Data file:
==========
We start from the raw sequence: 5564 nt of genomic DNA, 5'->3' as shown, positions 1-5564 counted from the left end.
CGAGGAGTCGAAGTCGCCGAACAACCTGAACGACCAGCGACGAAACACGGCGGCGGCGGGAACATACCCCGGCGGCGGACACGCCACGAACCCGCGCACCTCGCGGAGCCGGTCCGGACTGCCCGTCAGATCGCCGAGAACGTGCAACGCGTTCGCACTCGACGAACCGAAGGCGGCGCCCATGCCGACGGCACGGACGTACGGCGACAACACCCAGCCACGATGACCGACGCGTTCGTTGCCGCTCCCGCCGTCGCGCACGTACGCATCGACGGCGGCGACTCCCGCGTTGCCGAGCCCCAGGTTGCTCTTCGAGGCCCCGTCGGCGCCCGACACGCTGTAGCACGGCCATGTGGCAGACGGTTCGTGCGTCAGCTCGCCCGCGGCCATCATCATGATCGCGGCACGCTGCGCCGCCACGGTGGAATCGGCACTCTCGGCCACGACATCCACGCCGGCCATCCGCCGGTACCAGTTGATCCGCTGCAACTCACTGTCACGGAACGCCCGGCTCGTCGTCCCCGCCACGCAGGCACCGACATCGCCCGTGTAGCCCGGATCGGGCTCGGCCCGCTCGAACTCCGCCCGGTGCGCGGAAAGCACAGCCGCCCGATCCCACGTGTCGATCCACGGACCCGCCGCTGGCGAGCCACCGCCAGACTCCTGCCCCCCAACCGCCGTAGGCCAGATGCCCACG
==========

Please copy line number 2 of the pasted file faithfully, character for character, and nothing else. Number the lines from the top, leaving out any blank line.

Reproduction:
CGAGGAGTCGAAGTCGCCGAACAACCTGAACGACCAGCGACGAAACACGGCGGCGGCGGGAACATACCCCGGCGGCGGACACGCCACGAACCCGCGCACCTCGCGGAGCCGGTCCGGACTGCCCGTCAGATCGCCGAGAACGTGCAACGCGTTCGCACTCGACGAACCGAAGGCGGCGCCCATGCCGACGGCACGGACGTACGGCGACAACACCCAGCCACGATGACCGACGCGTTCGTTGCCGCTCCCGCCGTCGCGCACGTACGCATCGACGGCGGCGACTCCCGCGTTGCCGAGCCCCAGGTTGCTCTTCGAGGCCCCGTCGGCGCCCGACACGCTGTAGCACGGCCATGTGGCAGACGGTTCGTGCGTCAGCTCGCCCGCGGCCATCATCATGATCGCGGCACGCTGCGCCGCCACGGTGGAATCGGCACTCTCGGCCACGACATCCACGCCGGCCATCCGCCGGTACCAGTTGATCCGCTGCAACTCACTGTCACGGAACGCCCGGCTCGTCGTCCCCGCCACGCAGGCACCGACATCGCCCGTGTAGCCCGGATCGGGCTCGGCCCGCTCGAACTCCGCCCGGTGCGCGGAAAGCACAGCCGCCCGATCCCACGTGTCGATCCACGGACCCGCCGCTGGCGAGCCACCGCCAGACTCCTGCCCCCCAACCGCCGTAGGCCAGATGCCCACG